Follow Slashdot blog updates by subscribing to our blog RSS feed


Forgot your password?
Censorship Government The Courts The Media News Your Rights Online

NZ Judge Bans Online Publishing of Accuseds' Names 219

The Master Moose writes "A judge in New Zealand has banned the press from reporting online the names of two men accused of murder. The names of the men will be allowed to be reported in print as well as through Television and Radio broadcast. It would seem he has taken this step to prevent someone 'googling' these peoples names in the future and finding them linked to a crime if found innocent."
This discussion has been archived. No new comments can be posted.

NZ Judge Bans Online Publishing of Accuseds' Names

Comments Filter:
  • by Zarhan ( 415465 ) on Monday August 25, 2008 @05:09AM (#24734277)

    Folks might be crying censorship. Of course it's a band-aid to the sensationalism - but got any better ideas? The accusations will be on front pages of tabloids since MURDER SELLS. If these guys get cleared as not guilty, it will be on page 10 as a tiny note, if even that. Guess which one Google catches?

    Other option might be that everyone who makes news about the accusations should make similar headlines of the end of trial regardless of whether they were convicted or not...

  • by HungryHobo ( 1314109 ) on Monday August 25, 2008 @05:13AM (#24734311)

    Oh I agree, either ban the mainstream media from publishing that kind of thing altogether on the basis of "innocent until proven guilty" or require that they publish an innocent verdict in a case in the same manner that they publish that the person is accused.
    Think in terms of if they have 5 front page headlines and 3 2 page spreads about how someone is accused of killing little Maddie then when that person is found guilty or the charges dropped they have to have at least 5 front page headlines and 3 2 page spreads about how they're not accused in issues on the same days of the week and similar print numbers.

  • Re:Privacy of Courts (Score:3, Interesting)

    by HungryHobo ( 1314109 ) on Monday August 25, 2008 @05:23AM (#24734369)

    I agree, I'm just bothered by the fact that the other forms of media didn't suffer a similar ban, tabloids can bring on witch hunts more easily than the internet.

    "the public should be able to discover what their public officials are doing"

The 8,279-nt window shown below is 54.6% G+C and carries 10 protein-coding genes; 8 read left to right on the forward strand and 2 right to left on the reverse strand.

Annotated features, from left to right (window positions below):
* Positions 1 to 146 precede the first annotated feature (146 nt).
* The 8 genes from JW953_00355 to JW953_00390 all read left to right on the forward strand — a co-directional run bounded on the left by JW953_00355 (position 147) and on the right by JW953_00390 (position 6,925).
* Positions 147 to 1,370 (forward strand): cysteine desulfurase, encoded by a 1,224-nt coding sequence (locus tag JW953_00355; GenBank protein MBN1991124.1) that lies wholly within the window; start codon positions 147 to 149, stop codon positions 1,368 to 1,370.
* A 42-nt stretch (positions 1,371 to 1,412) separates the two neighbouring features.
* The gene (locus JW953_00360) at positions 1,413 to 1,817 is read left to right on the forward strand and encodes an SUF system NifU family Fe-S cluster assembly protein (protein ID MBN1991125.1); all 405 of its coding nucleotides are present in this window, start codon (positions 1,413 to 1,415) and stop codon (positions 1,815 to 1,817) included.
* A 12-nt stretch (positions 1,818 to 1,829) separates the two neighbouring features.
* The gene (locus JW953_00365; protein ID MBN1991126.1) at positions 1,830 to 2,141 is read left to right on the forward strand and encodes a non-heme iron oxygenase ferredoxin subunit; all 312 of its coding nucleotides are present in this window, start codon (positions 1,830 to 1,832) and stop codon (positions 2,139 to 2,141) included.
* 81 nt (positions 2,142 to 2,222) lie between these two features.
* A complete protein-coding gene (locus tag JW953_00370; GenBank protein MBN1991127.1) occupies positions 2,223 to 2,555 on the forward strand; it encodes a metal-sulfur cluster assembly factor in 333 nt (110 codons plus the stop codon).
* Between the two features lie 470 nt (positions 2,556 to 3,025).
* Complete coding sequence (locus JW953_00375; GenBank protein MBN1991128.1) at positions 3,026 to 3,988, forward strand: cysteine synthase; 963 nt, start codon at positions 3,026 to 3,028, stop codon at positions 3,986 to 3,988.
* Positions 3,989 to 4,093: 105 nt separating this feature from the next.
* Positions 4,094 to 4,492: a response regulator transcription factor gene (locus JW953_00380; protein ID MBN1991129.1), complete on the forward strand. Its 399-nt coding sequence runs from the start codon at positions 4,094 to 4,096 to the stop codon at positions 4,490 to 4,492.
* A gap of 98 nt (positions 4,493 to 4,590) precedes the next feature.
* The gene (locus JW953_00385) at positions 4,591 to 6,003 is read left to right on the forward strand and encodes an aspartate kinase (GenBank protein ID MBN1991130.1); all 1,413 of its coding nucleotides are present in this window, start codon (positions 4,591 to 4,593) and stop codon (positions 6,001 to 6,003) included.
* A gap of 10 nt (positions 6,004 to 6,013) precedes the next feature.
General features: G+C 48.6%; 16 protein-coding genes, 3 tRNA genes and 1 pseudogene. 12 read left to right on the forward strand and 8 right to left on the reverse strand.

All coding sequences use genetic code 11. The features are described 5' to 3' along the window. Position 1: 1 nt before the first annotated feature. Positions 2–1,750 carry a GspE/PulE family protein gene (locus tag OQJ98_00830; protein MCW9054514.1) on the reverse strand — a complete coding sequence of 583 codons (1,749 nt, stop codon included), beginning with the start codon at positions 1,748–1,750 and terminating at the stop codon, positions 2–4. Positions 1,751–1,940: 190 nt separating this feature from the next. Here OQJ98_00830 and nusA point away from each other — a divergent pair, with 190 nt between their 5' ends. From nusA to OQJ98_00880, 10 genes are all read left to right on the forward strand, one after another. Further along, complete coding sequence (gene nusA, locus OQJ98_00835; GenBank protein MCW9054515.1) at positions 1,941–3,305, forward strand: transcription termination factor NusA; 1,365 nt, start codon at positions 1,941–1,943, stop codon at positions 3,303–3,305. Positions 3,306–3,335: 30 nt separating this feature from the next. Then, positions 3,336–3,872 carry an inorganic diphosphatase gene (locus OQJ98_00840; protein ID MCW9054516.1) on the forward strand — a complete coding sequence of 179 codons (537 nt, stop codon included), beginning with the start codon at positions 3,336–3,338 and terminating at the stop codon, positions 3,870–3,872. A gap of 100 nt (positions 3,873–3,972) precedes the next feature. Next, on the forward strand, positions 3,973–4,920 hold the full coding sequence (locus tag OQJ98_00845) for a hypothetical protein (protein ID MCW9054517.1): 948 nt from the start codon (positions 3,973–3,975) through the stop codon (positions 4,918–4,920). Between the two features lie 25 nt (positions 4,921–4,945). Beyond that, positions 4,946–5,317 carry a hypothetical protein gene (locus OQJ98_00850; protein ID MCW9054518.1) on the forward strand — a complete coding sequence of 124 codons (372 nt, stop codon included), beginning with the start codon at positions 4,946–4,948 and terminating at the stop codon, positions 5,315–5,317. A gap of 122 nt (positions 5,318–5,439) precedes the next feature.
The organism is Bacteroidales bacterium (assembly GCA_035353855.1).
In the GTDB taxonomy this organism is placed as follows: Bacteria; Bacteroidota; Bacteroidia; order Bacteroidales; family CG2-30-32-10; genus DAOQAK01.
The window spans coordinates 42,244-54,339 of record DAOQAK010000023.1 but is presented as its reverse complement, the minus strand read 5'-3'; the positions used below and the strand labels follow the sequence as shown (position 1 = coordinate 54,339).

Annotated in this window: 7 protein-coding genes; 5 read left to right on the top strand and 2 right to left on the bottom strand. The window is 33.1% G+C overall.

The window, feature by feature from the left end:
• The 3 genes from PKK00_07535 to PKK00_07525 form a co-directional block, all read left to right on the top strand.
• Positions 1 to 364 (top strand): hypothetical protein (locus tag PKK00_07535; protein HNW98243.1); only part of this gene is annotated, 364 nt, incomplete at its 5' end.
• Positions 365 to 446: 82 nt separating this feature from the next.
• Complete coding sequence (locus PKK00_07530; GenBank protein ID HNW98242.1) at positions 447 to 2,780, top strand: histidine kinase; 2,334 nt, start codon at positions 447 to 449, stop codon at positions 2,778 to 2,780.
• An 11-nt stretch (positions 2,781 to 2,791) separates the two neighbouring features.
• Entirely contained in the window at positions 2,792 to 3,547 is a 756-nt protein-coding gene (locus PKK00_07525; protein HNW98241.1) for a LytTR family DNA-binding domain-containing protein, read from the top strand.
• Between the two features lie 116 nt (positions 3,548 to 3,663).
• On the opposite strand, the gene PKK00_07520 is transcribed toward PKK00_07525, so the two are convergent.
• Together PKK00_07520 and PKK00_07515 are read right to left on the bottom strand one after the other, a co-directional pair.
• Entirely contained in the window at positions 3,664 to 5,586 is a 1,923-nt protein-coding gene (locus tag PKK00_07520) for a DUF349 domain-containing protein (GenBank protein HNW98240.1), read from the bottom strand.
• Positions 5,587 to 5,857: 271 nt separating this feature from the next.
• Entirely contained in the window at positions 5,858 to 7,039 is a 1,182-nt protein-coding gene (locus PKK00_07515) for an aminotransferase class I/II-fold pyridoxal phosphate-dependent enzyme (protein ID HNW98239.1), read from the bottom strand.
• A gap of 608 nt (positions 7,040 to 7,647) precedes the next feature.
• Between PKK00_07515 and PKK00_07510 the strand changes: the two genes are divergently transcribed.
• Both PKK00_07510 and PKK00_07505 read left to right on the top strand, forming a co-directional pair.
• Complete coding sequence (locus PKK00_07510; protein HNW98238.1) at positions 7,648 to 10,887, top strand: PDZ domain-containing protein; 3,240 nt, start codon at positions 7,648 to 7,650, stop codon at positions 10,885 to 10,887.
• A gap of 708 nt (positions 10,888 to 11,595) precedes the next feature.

I assume you mean if some public official is taken to court. Keep in mind that until they're found guiltly it must be assumed that they've done nothing wrong but give the accused the ability to waive their right to anonymity if they want media attention and have the right to contact a reporter be similar to the right to contact a lawyer.

  • Re:Privacy of Courts (Score:3, Interesting)

    by vidarh ( 309115 ) <> on Monday August 25, 2008 @05:35AM (#24734431) Homepage Journal
    There's nothing stopping restrictions that essentially make it legal only to publish the name in official proceedings, and make people jump to a tiny extra hoop to get at them. It doesn't need to be impossible to get at - you just need to prevent it from being shoved in peoples places.

    If I have to go to the courts website and dig around a little to find the court papers and download a document to see the name, you've effectively cut off 99.999% or whatever of the population from ever bothering. Why? Because most people don't care about the identity unless it happens to be a crime that happened in your local neighborhood.

    That still allows organizations and individuals to keep track of what the government does, but it cuts of a lot of the sensationalism that teaches people who otherwise couldn't give a shit to connect peoples names and faces with crimes before there's even been a trial.

  • Re:What's the point? (Score:3, Interesting)

    by Rangataua ( 820853 ) on Monday August 25, 2008 @06:03AM (#24734551)
    My guess is that this is a experiment by the Judge in question to see what difference (if any) the ban will make (this is a high profile case in NZ).
  • by mcbridematt ( 544099 ) on Monday August 25, 2008 @06:04AM (#24734559) Homepage Journal
    In Australia a supposed pedophile case was recently thrown out by a judge who considered a fair trial with all the media attention impossible. Ever since judges have applied suppression orders to stop the names going out to the public.
  • Re:What's the point? (Score:3, Interesting)

    by Kjella ( 173770 ) on Monday August 25, 2008 @06:09AM (#24734577) Homepage

    If I google someone and find only blog gossip that is different from finding an article in the New York Times.

    Except you find the blogs with
    a) Link to the online article
    b) Reference to the offline article with the name

    In many ways that's actually worse, because most people won't bother to check the reference and just assume the blog is correct. The point here is that there are reliable sources beyond blogs with the name, and they are just trying to make it difficult to connect the dots. If no part of the press would report the name that'd at least make some sense...

  • by Joce640k ( 829181 ) on Monday August 25, 2008 @06:38AM (#24734713) Homepage not to publish a single word about it when it happens.

    The WTC thing should have been banned from TV instead broadcasting of years of endless replays for the terrorists to be proud of.

    Without our sensationalist press, they probably wouldn't bother. What would be the point?

  • What are the names? (Score:1, Interesting)

    by Peeteriz ( 821290 ) on Monday August 25, 2008 @07:16AM (#24734885)

    This article has made me curious - what are the full names of the accused? Slashdot, and any non-NZ posters are not bound by any such orders, and the names presumable are available on press, so I kindly ask of anyone who has seen the names to post them here on Slashdot. Just to make a point.

  • by Anonymous Coward on Monday August 25, 2008 @07:17AM (#24734889)
    Here, in Florida, in Hillsborough County, the sheriff's office has on their website an arrest inquiry page, which lists all people who've been arrested along with their photo. Now, my brother has been arrested, and never convicted of anything, and in spite of this, it's now nearly impossible for him to get a low-wage job. People, employers, they equate being arrested for something with guilt, not with a false accusation or an amateur cop. It doesn't really matter if other people post the info online, its the official record employers will look at. Arrest and charge records OUGHT NOT be public, they harm the innocent and have no effect on the guilty (because their conviction record would be there anyway). Our system is ruined.